Discovery Shuttle Prepares to Leave Launch Pad

Discovery Shuttle Prepares to Leave Launch Pad
Shuttle technicians crowd around a monitor during landing gear checks for the Discovery orbiter. A boroscope was used to scan for cracks in the landing gear - none were found - after defects were detected in similar units aboard the Atlantis shuttle. (Image credit: NASA/KSC.)

CAPE CANAVERAL - About twomonths since workers hailed Discovery's roll to the launch pad, they are aboutto move the shuttle back to Kennedy Space Center's Vehicle Assembly Building.

Overnight, starting at 2a.m. Thursday, a crawler-transporter will carry the shuttle back along thecrawlerway.

In the VAB, it will bemated with a new fuel tank that has a heater designed to prevent ice fromforming.

Ice and insulating foam,like the piece that caused a deadly breach in Columbia's wing, are the mostcommon sources of debris from the tank during launch.

Tests reveal that, withoutthe new heater, ice buildup could be a problem on part of the tank as it isfilled with cold propellants.

This morning, workers planto test Discovery's auxiliary power units, which run the hydraulic system thathelps steer the orbiter.

Meanwhile, they havecompleted up inspections of the ship's landing-gear doors.

A small crack on sistership Atlantis prompted the checkup.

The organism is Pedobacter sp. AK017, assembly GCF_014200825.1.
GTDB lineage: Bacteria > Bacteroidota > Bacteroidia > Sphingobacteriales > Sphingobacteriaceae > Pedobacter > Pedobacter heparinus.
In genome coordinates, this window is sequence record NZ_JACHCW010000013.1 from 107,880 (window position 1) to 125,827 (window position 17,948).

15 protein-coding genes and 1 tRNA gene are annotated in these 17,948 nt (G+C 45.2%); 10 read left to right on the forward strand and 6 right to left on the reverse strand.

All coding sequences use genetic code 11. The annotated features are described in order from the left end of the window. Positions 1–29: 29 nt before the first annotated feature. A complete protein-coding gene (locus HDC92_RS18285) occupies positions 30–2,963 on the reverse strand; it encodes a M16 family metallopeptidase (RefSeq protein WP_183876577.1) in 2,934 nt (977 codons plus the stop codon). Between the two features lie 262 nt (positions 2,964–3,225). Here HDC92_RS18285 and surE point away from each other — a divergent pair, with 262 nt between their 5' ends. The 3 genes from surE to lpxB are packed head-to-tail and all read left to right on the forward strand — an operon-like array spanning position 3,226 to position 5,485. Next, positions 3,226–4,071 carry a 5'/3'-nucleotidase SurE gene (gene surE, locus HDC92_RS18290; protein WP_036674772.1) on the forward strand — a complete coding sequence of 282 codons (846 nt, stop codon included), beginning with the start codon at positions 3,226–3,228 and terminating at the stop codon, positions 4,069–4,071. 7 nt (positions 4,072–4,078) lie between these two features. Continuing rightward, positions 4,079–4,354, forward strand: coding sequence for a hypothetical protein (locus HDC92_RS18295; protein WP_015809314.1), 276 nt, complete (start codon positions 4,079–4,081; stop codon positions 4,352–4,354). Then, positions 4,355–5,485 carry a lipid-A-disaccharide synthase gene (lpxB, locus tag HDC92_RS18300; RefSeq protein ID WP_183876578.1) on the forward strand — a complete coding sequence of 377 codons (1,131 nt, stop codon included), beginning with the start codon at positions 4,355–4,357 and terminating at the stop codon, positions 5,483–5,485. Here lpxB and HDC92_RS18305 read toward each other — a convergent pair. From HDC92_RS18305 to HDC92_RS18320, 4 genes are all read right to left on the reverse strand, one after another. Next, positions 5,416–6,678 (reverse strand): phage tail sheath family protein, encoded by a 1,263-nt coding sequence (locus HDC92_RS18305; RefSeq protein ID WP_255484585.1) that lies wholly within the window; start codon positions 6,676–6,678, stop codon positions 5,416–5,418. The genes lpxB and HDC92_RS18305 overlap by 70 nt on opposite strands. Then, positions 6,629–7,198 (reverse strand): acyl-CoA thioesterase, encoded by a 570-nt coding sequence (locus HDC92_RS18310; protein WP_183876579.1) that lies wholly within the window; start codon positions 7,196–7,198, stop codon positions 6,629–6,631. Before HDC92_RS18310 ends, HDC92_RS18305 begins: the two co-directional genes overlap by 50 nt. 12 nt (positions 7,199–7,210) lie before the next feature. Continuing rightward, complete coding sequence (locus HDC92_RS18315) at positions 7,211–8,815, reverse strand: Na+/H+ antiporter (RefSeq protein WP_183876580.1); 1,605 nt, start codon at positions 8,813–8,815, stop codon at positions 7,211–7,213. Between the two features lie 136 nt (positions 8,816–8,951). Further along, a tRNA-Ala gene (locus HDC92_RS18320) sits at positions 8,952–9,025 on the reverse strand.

Unlike Atlantis,"inspections at this point show there are no indications of any cracks inthat area," NASA spokeswoman Jessica Rye said Tuesday.

Discovery rolled out to Pad39B on April 6 and is expected to roll out again in mid-June. NASA officialshope it will fly during a launch window that opens July 13.

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Chris Kridler
Contributing Writer

Chris Kridler is a writer, editor, photographer and storm chaser who authored a group of storm-chasing adventure novels called Storm Seekers. As a reporter covering space, her subjects have included space shuttle missions, the Mars Rovers from California’s Jet Propulsion Lab, and a Soyuz launch and mission from Kazakhstan and Russia. Much of that work was published through her longtime column at Florida Today. Her photographs have been featured in magazines and books, including the covers of The Journal of Meteorology, the book Winderful, and the Wallace and Hobbs Atmospheric Science textbook. She has also been featured in Popular Photography. Kridler started chasing tornadoes in 1997, and continues the adventure every spring in Tornado Alley.